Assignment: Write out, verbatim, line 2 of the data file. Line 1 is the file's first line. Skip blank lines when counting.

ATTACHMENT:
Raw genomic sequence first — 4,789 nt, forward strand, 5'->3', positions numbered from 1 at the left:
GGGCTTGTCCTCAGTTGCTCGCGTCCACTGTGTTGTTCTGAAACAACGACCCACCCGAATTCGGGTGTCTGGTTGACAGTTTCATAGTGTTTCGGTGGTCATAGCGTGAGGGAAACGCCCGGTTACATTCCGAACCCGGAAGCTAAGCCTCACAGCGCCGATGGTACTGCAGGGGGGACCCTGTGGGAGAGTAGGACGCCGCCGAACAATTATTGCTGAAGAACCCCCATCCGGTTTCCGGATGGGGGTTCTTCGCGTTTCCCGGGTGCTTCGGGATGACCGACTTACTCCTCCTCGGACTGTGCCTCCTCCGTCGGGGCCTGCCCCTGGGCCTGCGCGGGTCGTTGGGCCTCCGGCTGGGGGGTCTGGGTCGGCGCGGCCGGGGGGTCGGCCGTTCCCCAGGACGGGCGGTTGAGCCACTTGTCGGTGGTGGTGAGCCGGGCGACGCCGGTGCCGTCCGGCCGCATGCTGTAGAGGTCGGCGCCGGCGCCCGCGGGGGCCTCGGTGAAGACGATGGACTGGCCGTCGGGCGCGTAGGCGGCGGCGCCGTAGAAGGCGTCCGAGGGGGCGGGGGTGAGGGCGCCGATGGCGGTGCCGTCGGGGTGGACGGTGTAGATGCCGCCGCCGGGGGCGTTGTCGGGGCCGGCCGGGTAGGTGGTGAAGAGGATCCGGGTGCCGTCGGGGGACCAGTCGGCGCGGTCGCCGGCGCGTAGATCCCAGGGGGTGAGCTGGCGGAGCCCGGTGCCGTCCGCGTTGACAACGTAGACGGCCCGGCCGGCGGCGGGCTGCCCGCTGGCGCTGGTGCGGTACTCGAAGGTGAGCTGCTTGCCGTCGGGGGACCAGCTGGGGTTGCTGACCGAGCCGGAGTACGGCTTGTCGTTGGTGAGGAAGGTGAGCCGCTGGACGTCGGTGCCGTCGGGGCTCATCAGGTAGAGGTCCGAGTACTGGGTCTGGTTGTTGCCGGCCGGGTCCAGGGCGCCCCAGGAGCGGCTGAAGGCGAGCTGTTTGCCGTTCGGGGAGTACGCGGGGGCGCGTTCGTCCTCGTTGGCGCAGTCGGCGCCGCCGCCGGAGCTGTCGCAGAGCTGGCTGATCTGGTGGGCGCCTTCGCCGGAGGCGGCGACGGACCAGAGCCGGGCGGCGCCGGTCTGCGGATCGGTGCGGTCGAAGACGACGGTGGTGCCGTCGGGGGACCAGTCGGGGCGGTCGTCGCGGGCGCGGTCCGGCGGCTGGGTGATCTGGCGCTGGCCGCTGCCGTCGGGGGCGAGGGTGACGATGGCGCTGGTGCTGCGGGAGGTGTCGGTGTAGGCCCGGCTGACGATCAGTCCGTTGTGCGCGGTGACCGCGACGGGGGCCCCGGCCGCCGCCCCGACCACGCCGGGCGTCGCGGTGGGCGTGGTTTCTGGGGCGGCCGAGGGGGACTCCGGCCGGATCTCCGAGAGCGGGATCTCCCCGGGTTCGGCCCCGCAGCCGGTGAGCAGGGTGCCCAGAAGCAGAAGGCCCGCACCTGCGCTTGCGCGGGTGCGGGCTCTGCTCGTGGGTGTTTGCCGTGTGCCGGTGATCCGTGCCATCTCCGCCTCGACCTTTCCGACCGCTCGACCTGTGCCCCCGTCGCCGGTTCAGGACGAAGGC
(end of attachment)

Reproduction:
GGGCTTGTCCTCAGTTGCTCGCGTCCACTGTGTTGTTCTGAAACAACGACCCACCCGAATTCGGGTGTCTGGTTGACAGTTTCATAGTGTTTCGGTGGTCATAGCGTGAGGGAAACGCCCGGTTACATTCCGAACCCGGAAGCTAAGCCTCACAGCGCCGATGGTACTGCAGGGGGGACCCTGTGGGAGAGTAGGACGCCGCCGAACAATTATTGCTGAAGAACCCCCATCCGGTTTCCGGATGGGGGTTCTTCGCGTTTCCCGGGTGCTTCGGGATGACCGACTTACTCCTCCTCGGACTGTGCCTCCTCCGTCGGGGCCTGCCCCTGGGCCTGCGCGGGTCGTTGGGCCTCCGGCTGGGGGGTCTGGGTCGGCGCGGCCGGGGGGTCGGCCGTTCCCCAGGACGGGCGGTTGAGCCACTTGTCGGTGGTGGTGAGCCGGGCGACGCCGGTGCCGTCCGGCCGCATGCTGTAGAGGTCGGCGCCGGCGCCCGCGGGGGCCTCGGTGAAGACGATGGACTGGCCGTCGGGCGCGTAGGCGGCGGCGCCGTAGAAGGCGTCCGAGGGGGCGGGGGTGAGGGCGCCGATGGCGGTGCCGTCGGGGTGGACGGTGTAGATGCCGCCGCCGGGGGCGTTGTCGGGGCCGGCCGGGTAGGTGGTGAAGAGGATCCGGGTGCCGTCGGGGGACCAGTCGGCGCGGTCGCCGGCGCGTAGATCCCAGGGGGTGAGCTGGCGGAGCCCGGTGCCGTCCGCGTTGACAACGTAGACGGCCCGGCCGGCGGCGGGCTGCCCGCTGGCGCTGGTGCGGTACTCGAAGGTGAGCTGCTTGCCGTCGGGGGACCAGCTGGGGTTGCTGACCGAGCCGGAGTACGGCTTGTCGTTGGTGAGGAAGGTGAGCCGCTGGACGTCGGTGCCGTCGGGGCTCATCAGGTAGAGGTCCGAGTACTGGGTCTGGTTGTTGCCGGCCGGGTCCAGGGCGCCCCAGGAGCGGCTGAAGGCGAGCTGTTTGCCGTTCGGGGAGTACGCGGGGGCGCGTTCGTCCTCGTTGGCGCAGTCGGCGCCGCCGCCGGAGCTGTCGCAGAGCTGGCTGATCTGGTGGGCGCCTTCGCCGGAGGCGGCGACGGACCAGAGCCGGGCGGCGCCGGTCTGCGGATCGGTGCGGTCGAAGACGACGGTGGTGCCGTCGGGGGACCAGTCGGGGCGGTCGTCGCGGGCGCGGTCCGGCGGCTGGGTGATCTGGCGCTGGCCGCTGCCGTCGGGGGCGAGGGTGACGATGGCGCTGGTGCTGCGGGAGGTGTCGGTGTAGGCCCGGCTGACGATCAGTCCGTTGTGCGCGGTGACCGCGACGGGGGCCCCGGCCGCCGCCCCGACCACGCCGGGCGTCGCGGTGGGCGTGGTTTCTGGGGCGGCCGAGGGGGACTCCGGCCGGATCTCCGAGAGCGGGATCTCCCCGGGTTCGGCCCCGCAGCCGGTGAGCAGGGTGCCCAGAAGCAGAAGGCCCGCACCTGCGCTTGCGCGGGTGCGGGCTCTGCTCGTGGGTGTTTGCCGTGTGCCGGTGATCCGTGCCATCTCCGCCTCGACCTTTCCGACCGCTCGACCTGTGCCCCCGTCGCCGGTTCAGGACGAAGGC